Monday, December 7, 2009

Check if a Value Exists in a Query

Sometimes you'll need to know if a certain value exists in a query. For example, let's say I have a query of colors.



For demonstration purposes, let's manually build the query:

<cfset colors = queryNew("color") />

<cfloop list="blue,red,green,yellow,blue,black,red,orange" index="color">
<cfset queryAddRow(colors) />
<cfset querySetCell(colors,"color",color) />
</cfloop>

Now let's say I wanted to know if the color "green" exists in my query. There are quite a few ways to do this.

One way to do this would be to create a list of all the colors, then check to see if "green" exists in the list.

<cfset colorList = valueList(colors.color) />

<cfif listFindNoCase(colorList,"green")>
green exists
<cfelse>
green does not exist
</cfif>

However, converting the values to a list might cause problems if one of the values has a comma in it. Granted that's not the case in this scenario, but it's worth mentioning.

Another problem might come up if the column name is dynamic. For example, the following code won't work.

<cfparam name="url.column" default="color" />

<cfset colorList = valueList(colors[url.column]) />

<cfif listFindNoCase(colorList,"green")>
green exists
<cfelse>
green does not exist
</cfif>

I'm not sure how often this situation comes up, but here's a trick to be able to use dynamic column names: use arrayToList() rather than valueList().

<cfparam name="url.column" default="color" />

<cfset colorList = arrayToList(colors[url.column]) />

<cfif listFindNoCase(colorList,"green")>
green exists
<cfelse>
green does not exist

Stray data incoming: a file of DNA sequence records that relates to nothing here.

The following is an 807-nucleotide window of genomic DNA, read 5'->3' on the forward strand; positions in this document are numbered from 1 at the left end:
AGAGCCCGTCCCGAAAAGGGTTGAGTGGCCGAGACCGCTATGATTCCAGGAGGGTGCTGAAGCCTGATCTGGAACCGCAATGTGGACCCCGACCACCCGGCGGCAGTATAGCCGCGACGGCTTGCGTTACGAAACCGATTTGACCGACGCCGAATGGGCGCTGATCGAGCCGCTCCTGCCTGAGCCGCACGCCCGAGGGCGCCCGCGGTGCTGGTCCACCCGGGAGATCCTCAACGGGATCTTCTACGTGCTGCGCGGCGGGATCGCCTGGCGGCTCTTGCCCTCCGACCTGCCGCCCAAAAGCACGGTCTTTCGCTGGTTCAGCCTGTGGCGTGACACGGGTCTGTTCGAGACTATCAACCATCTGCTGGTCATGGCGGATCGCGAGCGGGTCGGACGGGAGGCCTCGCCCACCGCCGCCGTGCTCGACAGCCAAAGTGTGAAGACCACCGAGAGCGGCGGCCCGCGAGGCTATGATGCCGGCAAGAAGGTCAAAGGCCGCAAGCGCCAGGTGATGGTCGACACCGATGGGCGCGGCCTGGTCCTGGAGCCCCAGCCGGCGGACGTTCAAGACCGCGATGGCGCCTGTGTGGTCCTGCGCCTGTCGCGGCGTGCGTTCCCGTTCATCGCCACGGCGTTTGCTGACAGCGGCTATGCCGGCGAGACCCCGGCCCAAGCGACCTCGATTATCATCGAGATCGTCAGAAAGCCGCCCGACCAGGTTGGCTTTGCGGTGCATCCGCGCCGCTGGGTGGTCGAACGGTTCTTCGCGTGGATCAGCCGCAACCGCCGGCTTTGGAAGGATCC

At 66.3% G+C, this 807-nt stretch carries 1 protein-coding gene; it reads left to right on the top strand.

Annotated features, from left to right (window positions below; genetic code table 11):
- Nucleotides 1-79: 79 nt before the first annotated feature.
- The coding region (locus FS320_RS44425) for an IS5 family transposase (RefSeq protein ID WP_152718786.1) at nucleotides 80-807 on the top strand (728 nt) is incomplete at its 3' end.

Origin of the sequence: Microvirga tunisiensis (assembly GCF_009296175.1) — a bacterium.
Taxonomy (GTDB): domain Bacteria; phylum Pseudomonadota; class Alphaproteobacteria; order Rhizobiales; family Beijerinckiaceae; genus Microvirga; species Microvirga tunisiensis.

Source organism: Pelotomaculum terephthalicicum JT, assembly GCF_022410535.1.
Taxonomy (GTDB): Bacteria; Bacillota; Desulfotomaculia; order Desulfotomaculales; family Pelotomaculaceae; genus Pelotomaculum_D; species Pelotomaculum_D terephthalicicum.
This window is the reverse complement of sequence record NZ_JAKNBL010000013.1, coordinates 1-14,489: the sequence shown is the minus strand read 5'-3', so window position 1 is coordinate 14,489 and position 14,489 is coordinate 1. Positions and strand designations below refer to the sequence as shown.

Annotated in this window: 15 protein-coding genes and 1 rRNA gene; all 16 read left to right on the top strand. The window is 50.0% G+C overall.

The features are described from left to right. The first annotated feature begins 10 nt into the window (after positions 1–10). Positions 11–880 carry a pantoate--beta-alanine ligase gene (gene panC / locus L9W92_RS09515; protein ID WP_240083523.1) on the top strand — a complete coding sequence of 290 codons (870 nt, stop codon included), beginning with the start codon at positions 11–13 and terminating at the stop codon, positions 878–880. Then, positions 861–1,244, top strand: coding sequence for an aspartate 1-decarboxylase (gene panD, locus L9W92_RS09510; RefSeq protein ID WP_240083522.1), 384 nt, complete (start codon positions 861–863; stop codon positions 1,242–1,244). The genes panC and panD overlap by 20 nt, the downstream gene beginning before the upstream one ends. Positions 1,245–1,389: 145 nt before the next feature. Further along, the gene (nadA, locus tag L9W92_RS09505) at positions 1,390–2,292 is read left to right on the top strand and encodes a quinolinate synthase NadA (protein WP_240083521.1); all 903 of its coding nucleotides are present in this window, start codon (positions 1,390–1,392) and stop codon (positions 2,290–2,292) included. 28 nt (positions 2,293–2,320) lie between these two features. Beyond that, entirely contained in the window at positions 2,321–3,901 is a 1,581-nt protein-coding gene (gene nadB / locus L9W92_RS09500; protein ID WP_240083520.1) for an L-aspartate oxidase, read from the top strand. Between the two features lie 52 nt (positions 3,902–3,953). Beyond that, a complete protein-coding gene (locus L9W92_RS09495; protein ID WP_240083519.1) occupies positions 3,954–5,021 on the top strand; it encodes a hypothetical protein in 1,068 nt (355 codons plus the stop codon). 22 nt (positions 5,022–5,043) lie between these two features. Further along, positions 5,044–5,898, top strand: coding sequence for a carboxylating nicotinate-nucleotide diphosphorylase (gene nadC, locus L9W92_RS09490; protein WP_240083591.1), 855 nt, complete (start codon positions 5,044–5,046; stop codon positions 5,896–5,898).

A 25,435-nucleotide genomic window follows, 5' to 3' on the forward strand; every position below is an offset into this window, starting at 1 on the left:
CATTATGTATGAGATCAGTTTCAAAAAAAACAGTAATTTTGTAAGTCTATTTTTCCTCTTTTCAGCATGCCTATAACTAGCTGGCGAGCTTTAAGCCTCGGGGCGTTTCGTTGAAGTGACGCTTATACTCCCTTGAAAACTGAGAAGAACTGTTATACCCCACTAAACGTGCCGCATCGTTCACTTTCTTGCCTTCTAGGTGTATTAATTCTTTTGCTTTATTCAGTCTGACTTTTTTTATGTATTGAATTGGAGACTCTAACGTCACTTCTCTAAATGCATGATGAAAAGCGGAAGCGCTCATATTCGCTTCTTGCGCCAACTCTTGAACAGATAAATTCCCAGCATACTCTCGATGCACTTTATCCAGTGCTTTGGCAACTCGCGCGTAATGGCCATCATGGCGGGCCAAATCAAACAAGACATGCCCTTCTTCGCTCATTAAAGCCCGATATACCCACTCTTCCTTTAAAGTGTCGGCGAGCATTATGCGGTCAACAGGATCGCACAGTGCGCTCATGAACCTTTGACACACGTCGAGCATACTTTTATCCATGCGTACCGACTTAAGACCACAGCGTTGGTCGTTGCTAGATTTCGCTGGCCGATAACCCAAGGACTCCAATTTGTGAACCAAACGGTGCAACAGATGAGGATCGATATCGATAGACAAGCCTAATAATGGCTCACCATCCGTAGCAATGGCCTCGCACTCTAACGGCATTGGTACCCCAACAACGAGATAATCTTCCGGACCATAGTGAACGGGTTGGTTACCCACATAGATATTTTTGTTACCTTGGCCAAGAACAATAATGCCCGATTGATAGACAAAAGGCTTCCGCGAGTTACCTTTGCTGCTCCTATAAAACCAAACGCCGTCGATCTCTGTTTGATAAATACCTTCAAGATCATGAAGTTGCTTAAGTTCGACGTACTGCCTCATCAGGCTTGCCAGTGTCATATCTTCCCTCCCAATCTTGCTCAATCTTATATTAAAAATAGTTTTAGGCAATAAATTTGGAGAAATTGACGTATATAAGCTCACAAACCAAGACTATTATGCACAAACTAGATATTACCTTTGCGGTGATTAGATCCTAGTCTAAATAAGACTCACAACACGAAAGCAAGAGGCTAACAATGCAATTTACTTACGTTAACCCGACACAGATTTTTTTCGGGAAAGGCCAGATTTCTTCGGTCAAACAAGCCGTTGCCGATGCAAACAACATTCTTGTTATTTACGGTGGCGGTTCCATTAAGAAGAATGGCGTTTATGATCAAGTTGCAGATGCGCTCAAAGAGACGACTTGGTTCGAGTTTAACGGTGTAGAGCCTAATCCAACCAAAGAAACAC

</cfif>

Another way to check if "green" exists in the query would be to use a query of a query.

<cfquery name="getGreen" dbtype="query">
select *
from colors
where color = 'green'
</cfquery>

<cfif getGreen.recordCount gt 0>
green exists
<cfelse>
green does not exist
</cfif>

However, queries of queries can potentially hurt your application's performance if called multiple times. Plus, they're case-sensitive.

In order to increase performance, you could loop over the colors query and insert the values into a struct, then check to see if the key exists in the struct.

<cfset colorStruct = {} />
<cfloop query="colors">
<cfset colorStruct[color] = true />
</cfloop>

<cfif structKeyExists(colorStruct,"green")>
green exists
<cfelse>
green does not exist
</cfif>

While this should help your application's performance, there's still the issue of case-sensitivity. Fortunately, ColdFusion 9 helps solve this problem with the addition of arrayFindNoCase.

Once again, let's treat the query as an array. Normally accessing query["column"] is handled the same as query["column"][1] and would only return the value from the first record in the query, but apparently it references the entire array if used inside a function call.

<cfif arrayFindNoCase(colors["color"],"green")>
green exists
<cfelse>
green does not exist
</cfif>

Not only is this approach case-insensitive, but it's also the least amount of code. Win-win.

5 comments:

  1. loop over the query and insert it to struct? I don't think that's an optimization at all unless you're counting.

    ReplyDelete
  2. @Henry, I figured that would be confusing. Let's say you have a list of 4 colors and you want to check if each one of those colors exists in the query. Based on my primitive tests using getTickCount(), it's actually quicker to loop the entire query first to populate a struct for key lookups than it is to loop the list of 4 colors and perform a query of a query, since creating the struct only happens once while the QoQ happens once for each loop.

    ReplyDelete
    Replies
    1. Thanks for this clarification, this puzzled me a bit at first.

      Delete
  3. ArrayFindNoCase not only enables one to search a query for a specific value, it also presents the opportunity to access other properties of a value's record. This is possible as ArrayFindNoCase returns the array index of the value which conveniently is the row number of its contained record. An example being: #colors.name[arrayFindNoCase(colors["color"],"green")]#

    Great post Tony!

    ReplyDelete